These are tense and dynamic relationships, masterfully unveiled, and the atmospherics are first-rate. The Berlin of McEwan’s novel is scented with the real thing, the diesel fumes and beery scents and the Wurstwagens and the bracing Berliner Luft, the air of Berlin. But when events suddenly yield a gruesome situation, we find ourselves briefly back in the cement garden of vintage Ian Macabre. Leonard and Maria try to hide the corpus delicti of a murder committed in self-defense; then, to save himself, Leonard performs a spontaneous act of espionage whose results resonate down the years. Leonard is left with the certainty that the one thing that could have saved him from a lifetime of self-doubt and guilt was family life with Maria; but his courage failed him when he needed it most, and he is left on the barren shore of eternal solitude.
John Fowles said of his masterpiece, The French Lieutenant’s Woman, that it was not a book that the Victorian novelists forgot to write but, perhaps, one that they had failed to write. Similarly, The Innocent in some aspects—Berlin, espionage, Anglo-American tensions, the morally burdened central figure—could be described as the novel that John le Carré failed to write; but in its near-religious regard for the marital state (and, by extension, the family unit) as a haven in the eye of the world’s storm, it is entirely McEwan’s.
And so the rebel turns respectable. The mature McEwan is fully present in Black Dogs (1992), well-described by Zadie Smith as a “brilliant, flinty little novel, bursting with big ideas.” Indeed, of all McEwan’s books, this is the most thought-provoking, as well as the one most provoked by thought. Set mainly against the backdrop of the fall of the Berlin Wall in 1989, but moving also to World War II and the Communist takeover of Eastern Europe, the novel is a clear-eyed analysis of the 20th century’s disastrous love affair with ideologies. The heart of the novel is again a couple, a dysfunctional married one: Bernard is a lifelong communist and rationalist; his estranged wife, June, is an ex-communist-turned-mystic. Unlike Bernard, she has no doubts about her past or present beliefs: “Her certainty was authoritative, tranquil, born of years of thinking things through alone.” June has an encounter in France with the sinister black dogs of the title, which represent McEwan’s familiar theme of malevolent intrusion into innocent lives. The dogs, abandoned Gestapo watchdogs, are a chilling reminder of the horrors of the Nazi occupation of France, horrors that the world has mostly refused to fully grasp.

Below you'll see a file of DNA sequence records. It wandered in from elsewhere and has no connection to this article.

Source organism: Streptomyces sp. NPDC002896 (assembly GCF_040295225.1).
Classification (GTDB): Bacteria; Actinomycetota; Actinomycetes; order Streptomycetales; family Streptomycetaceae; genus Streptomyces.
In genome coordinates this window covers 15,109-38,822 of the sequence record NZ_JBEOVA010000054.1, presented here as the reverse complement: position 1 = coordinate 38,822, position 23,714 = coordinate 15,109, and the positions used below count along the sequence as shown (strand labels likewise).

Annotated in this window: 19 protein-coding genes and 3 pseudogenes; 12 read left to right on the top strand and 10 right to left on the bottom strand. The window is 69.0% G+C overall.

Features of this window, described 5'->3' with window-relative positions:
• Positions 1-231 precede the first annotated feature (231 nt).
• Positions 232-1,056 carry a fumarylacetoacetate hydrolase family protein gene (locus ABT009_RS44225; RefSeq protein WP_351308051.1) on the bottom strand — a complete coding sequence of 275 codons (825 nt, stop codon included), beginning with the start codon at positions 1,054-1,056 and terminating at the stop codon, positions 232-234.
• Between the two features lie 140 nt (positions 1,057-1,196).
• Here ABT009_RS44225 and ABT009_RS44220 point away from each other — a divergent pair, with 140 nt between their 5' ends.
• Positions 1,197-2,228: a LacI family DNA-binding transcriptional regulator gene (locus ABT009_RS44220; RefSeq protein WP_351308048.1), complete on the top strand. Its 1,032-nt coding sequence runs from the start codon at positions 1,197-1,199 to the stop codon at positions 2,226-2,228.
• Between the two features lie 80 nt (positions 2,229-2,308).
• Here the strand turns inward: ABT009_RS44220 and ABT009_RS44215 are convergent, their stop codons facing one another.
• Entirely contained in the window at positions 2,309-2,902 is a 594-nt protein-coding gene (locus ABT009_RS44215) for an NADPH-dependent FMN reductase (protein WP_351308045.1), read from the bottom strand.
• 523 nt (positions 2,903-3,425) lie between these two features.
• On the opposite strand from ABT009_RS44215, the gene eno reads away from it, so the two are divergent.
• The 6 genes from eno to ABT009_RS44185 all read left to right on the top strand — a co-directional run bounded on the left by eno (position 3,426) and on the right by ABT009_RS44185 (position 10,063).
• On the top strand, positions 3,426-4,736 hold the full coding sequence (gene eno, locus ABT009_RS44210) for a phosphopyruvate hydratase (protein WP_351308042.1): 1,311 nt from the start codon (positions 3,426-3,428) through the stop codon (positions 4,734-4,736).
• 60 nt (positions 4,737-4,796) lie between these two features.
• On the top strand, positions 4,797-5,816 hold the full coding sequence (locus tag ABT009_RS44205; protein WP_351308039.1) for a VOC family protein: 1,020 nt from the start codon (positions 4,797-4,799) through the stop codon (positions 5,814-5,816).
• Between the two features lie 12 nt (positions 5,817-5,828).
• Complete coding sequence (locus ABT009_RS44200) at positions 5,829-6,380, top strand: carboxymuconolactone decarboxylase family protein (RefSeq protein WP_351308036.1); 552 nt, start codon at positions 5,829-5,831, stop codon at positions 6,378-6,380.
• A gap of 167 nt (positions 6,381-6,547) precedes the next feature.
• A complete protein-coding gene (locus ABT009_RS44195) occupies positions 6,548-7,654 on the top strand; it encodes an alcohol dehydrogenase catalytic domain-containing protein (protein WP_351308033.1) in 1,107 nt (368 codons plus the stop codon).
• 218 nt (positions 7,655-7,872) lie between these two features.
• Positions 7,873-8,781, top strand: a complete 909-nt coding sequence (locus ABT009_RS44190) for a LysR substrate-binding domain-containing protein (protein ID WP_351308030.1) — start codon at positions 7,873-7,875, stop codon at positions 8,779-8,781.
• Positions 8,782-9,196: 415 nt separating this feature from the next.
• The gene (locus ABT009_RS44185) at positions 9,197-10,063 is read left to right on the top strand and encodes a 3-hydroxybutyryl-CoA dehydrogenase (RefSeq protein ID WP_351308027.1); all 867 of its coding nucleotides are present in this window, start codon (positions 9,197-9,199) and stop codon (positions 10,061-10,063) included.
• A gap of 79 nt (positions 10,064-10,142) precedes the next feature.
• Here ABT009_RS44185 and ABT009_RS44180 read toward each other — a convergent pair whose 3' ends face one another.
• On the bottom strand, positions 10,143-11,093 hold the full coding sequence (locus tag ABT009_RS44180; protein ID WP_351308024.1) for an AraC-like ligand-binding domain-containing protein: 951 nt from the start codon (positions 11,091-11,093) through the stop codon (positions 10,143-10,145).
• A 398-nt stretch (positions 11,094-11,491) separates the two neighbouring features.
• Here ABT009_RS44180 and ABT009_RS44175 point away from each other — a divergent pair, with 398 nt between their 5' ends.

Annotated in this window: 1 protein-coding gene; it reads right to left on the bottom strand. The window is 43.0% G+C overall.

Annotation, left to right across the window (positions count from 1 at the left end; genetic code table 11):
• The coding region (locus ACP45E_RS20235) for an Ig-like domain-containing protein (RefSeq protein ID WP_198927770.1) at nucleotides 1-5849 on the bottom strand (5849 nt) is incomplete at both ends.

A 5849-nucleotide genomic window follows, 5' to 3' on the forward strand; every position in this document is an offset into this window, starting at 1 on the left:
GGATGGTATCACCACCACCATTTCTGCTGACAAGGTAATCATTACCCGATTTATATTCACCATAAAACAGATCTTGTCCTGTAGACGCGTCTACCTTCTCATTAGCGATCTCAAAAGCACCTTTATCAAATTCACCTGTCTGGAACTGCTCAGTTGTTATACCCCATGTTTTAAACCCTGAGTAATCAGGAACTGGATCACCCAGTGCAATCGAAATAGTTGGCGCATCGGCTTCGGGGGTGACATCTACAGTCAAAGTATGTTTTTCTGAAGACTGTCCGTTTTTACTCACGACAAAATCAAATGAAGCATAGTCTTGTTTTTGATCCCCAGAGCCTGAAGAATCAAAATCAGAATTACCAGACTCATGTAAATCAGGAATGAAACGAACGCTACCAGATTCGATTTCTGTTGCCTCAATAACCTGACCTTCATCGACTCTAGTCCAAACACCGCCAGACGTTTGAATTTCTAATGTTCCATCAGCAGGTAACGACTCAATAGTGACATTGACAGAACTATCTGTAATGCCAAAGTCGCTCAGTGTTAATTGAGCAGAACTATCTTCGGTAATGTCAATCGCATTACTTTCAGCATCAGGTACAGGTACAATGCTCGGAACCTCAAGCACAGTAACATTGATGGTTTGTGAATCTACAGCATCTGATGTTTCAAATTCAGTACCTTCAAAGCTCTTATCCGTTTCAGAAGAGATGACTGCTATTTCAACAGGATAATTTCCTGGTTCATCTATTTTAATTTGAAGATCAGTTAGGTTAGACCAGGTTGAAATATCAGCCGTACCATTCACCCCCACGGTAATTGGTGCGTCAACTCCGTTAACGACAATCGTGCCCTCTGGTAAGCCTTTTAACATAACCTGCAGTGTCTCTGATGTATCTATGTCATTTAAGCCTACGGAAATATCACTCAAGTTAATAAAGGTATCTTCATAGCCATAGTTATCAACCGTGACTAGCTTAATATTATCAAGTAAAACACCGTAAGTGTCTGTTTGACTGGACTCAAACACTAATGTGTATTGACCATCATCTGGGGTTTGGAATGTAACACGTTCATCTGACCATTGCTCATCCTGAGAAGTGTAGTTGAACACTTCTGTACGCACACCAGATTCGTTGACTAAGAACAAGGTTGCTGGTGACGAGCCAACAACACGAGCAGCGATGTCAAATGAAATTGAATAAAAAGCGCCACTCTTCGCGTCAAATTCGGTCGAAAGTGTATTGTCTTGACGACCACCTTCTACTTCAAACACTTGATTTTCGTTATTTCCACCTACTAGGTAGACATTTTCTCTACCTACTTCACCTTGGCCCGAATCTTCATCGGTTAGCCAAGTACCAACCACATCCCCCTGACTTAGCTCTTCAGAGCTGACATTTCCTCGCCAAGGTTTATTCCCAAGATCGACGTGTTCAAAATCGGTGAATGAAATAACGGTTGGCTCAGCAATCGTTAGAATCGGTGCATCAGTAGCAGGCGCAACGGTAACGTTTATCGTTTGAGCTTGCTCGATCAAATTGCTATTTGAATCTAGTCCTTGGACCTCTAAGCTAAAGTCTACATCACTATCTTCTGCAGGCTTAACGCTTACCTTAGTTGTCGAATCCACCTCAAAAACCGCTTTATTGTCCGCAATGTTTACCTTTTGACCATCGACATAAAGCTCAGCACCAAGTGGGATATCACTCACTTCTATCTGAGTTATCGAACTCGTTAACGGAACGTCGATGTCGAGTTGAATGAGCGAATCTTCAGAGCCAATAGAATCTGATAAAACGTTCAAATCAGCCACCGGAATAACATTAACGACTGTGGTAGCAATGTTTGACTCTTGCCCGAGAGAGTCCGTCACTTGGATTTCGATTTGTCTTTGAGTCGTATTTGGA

As befits a novel of ideas, Black Dogs is eminently quotable. June explains succinctly why she abandoned politics: Our wretchedness was our inability to take the simple good things life was offering us and be glad to have them. Politics, idealistic politics, is all about the future. I’ve spent my life discovering that the moment you enter the present fully, you find infinite space, infinite time, call it God if you want.
And Bernard wryly sums up the dystopian vision of so many in the age of ideologies: It wasn’t the brotherhood of man that appealed to me so much as the efficient organization of man. What I wanted was a society as neat as a barracks, justified by scientific theories.
It would be a fine epitaph for totalitarianism if those delusions were truly dead. It is worth noting that in Black Dogs and more and more in his later work, McEwan’s eye for quirky, distinctive detail gets sharper. For example, describing a paterfamilias in a French restaurant, he writes: “He lowered his head to take each morsel, as though the hand that fed him were not his.” We need no further details; the man is immortalized.
* * *